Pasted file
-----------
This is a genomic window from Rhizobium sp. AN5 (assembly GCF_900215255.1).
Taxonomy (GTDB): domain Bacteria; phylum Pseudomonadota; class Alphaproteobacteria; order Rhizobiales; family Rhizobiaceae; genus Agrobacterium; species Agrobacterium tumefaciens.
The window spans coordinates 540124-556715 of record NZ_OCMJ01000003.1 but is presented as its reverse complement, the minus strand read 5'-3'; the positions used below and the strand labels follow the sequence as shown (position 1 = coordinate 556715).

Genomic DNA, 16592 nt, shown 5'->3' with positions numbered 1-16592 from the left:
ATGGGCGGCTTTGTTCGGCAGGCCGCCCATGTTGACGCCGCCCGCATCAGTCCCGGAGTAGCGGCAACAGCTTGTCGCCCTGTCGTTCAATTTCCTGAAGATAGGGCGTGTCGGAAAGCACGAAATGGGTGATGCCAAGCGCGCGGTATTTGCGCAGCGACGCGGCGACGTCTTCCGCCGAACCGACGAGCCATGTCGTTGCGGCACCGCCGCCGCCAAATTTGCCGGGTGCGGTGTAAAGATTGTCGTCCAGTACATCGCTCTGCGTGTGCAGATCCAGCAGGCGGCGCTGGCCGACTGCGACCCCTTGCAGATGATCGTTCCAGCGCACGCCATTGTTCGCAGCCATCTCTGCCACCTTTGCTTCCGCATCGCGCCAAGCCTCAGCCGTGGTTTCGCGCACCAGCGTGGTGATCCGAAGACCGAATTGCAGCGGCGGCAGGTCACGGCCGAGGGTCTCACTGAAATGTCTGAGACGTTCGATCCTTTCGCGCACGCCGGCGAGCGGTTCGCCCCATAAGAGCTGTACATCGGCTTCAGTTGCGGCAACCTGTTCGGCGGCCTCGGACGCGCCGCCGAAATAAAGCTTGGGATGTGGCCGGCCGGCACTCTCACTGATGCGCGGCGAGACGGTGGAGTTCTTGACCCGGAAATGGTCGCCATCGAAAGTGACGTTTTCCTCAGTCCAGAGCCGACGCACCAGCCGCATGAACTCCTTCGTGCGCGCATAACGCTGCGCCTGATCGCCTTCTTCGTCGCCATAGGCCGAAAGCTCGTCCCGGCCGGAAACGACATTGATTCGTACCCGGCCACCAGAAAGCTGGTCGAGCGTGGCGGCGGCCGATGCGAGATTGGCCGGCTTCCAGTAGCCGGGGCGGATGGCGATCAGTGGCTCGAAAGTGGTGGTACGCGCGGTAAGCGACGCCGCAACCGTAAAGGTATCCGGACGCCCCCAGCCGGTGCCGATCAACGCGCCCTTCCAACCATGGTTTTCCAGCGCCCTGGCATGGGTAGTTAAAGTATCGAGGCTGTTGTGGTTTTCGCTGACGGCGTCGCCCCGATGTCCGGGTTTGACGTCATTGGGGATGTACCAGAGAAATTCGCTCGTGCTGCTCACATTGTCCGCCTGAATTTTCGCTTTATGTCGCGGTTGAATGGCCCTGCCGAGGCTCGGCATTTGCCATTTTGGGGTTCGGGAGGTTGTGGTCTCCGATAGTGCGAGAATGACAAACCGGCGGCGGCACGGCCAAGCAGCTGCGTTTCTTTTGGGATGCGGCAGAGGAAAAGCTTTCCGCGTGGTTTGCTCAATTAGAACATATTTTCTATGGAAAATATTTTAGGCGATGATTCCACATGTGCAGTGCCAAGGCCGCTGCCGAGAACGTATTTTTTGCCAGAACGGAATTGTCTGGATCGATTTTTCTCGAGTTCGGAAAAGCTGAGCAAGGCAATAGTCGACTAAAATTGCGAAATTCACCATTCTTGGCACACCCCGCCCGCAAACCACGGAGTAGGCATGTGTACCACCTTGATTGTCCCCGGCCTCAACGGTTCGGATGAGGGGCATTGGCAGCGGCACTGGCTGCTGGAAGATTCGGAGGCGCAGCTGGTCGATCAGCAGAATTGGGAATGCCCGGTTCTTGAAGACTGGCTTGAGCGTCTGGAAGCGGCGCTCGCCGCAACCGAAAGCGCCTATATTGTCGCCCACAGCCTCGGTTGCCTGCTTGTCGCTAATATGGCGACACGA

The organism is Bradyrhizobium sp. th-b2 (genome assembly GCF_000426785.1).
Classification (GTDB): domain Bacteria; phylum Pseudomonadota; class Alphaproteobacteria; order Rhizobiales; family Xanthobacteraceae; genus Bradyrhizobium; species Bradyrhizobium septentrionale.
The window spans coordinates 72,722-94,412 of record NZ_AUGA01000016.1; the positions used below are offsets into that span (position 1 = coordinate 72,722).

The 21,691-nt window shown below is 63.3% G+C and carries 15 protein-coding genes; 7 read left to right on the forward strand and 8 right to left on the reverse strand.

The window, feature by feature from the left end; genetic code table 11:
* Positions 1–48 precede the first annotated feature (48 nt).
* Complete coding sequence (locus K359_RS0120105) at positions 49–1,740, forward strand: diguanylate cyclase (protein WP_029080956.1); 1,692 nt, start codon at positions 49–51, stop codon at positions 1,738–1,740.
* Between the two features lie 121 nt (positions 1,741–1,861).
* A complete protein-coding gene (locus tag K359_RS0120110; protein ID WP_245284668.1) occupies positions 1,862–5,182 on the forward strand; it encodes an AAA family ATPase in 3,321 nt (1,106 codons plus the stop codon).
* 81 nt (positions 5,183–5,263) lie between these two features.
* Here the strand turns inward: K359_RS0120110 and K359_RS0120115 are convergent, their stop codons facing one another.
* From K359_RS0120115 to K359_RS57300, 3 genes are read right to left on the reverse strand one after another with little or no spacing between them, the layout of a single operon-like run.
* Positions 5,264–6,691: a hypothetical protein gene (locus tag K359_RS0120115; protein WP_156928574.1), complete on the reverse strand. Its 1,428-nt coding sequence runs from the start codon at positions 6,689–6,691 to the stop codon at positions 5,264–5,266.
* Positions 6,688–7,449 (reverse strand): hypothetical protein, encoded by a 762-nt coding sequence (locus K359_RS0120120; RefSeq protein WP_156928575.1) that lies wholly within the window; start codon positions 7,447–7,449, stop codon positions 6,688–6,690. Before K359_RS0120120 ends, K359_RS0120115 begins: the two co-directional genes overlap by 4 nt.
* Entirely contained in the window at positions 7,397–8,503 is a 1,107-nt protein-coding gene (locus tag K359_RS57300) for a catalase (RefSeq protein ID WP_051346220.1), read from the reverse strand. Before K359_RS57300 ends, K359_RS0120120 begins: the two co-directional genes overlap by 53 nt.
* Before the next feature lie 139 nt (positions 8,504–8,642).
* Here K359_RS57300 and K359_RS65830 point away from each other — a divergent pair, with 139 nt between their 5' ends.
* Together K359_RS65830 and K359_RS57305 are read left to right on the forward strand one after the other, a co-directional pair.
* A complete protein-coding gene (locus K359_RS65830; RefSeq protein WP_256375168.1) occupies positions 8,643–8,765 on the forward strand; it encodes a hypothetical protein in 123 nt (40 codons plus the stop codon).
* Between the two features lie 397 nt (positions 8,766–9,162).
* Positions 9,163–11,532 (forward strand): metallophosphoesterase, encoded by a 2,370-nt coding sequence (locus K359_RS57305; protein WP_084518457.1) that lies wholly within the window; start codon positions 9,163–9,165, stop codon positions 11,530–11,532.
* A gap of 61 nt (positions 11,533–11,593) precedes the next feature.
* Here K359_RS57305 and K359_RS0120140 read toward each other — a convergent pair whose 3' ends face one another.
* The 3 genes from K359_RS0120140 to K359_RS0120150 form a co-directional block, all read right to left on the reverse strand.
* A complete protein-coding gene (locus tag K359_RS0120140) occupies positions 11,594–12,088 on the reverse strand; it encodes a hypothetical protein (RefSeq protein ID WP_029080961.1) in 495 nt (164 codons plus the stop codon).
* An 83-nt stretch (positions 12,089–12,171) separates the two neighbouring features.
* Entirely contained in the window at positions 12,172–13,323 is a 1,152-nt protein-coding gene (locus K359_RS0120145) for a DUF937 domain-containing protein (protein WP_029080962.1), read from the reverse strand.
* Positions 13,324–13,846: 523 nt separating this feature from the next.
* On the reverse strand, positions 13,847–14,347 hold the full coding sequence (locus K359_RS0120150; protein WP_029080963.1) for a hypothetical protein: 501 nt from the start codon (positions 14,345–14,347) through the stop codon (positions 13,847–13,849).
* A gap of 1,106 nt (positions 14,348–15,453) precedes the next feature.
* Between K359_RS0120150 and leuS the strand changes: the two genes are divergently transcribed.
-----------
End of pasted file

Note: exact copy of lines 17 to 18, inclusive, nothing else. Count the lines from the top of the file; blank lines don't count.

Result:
* From K359_RS0120115 to K359_RS57300, 3 genes are read right to left on the reverse strand one after another with little or no spacing between them, the layout of a single operon-like run.
* Positions 5,264–6,691: a hypothetical protein gene (locus tag K359_RS0120115; protein WP_156928574.1), complete on the reverse strand. Its 1,428-nt coding sequence runs from the start codon at positions 6,689–6,691 to the stop codon at positions 5,264–5,266.